Aims: Assessment of care quality is integral to health and palliative care provision and there is a need to develop and implement outcome measures to assess quality. This study aimed to: (1) describe the implementation of a palliative care outcome measure in non-specialist palliative care settings and (2) to understand the implementation of the measure.
Method: Twenty-five non-specialist palliative care settings were purposely sampled and invited to implement a palliative care outcome measure. Fifteen settings agreed to take part. The research team provided training and support in the use of the measure. Data were collected on actual use of the measure and, via interviews with patients and nurses, on their experiences.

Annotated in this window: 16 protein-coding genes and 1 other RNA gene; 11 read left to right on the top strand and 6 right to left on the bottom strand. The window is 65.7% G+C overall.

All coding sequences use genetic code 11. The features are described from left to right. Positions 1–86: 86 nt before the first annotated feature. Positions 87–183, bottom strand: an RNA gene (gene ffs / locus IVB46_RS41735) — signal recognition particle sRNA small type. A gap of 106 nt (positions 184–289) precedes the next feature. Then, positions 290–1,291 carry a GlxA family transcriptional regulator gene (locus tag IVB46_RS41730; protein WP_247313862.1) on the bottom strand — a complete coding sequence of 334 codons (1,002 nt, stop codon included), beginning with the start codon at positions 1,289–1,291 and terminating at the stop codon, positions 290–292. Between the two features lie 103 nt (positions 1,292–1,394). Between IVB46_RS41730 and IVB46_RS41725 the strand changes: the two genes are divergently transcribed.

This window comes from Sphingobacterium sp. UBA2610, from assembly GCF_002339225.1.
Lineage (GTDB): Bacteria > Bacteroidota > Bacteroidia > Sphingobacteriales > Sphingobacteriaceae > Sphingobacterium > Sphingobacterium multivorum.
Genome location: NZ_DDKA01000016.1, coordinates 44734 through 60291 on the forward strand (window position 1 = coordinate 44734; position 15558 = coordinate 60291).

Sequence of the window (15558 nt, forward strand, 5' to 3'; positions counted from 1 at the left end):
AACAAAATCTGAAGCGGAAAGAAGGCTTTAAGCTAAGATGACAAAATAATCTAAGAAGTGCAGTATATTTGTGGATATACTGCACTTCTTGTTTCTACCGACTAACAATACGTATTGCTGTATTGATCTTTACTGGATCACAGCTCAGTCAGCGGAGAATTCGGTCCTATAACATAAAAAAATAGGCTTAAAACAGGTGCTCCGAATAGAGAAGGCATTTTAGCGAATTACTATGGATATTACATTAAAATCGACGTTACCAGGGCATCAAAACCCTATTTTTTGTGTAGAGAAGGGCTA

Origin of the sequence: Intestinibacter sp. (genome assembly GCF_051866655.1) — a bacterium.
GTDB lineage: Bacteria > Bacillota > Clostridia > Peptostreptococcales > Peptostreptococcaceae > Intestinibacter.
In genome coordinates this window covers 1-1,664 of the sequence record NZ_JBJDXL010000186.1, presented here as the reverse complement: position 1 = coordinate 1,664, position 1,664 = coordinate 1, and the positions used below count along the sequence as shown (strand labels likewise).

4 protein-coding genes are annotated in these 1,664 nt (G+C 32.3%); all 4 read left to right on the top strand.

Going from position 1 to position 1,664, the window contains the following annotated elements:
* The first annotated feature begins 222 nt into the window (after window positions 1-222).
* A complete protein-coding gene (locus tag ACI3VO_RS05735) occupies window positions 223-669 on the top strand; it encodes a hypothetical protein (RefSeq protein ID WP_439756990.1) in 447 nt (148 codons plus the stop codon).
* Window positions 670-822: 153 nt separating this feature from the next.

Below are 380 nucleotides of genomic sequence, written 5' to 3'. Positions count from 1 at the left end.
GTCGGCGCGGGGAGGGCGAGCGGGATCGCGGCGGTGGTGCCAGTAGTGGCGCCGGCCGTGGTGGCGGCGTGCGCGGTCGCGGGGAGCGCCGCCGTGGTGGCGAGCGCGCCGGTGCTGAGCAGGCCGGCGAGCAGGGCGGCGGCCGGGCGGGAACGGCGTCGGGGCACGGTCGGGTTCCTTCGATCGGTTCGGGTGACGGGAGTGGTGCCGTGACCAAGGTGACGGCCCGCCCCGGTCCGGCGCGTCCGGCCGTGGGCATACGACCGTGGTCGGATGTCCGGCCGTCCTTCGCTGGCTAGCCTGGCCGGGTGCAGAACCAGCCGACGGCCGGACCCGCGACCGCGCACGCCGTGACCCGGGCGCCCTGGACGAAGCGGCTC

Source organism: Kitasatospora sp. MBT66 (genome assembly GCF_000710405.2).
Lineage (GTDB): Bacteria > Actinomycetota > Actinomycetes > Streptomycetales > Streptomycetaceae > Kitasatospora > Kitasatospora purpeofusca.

Results: The number of assessments was low (21 patients assessed against an anticipated minimum of 240). The analysis of nurses' accounts identified important considerations in understanding the low response. Although nurses saw the implementation of the outcome measure as bringing opportunities for themselves, including their own professional development, and for the organisations they represent, including raising organisational profiles, there were a number of factors that acted as impediments. These include: perceived time to administer the paperwork; competence and confidence in recruiting patients and proceeding with informed consent; concerns about the effects of completing the measure with very ill patients; and the effects of nurses raising palliative care issues on their relationships with patients.
Conclusions: It is difficult to integrate outcome measures into routine clinical practice. Future interventions should consider how to tailor the implementation of outcome measures within existing working structures and provide education and training to enable nurses to deal with potentially sensitive palliative care issues.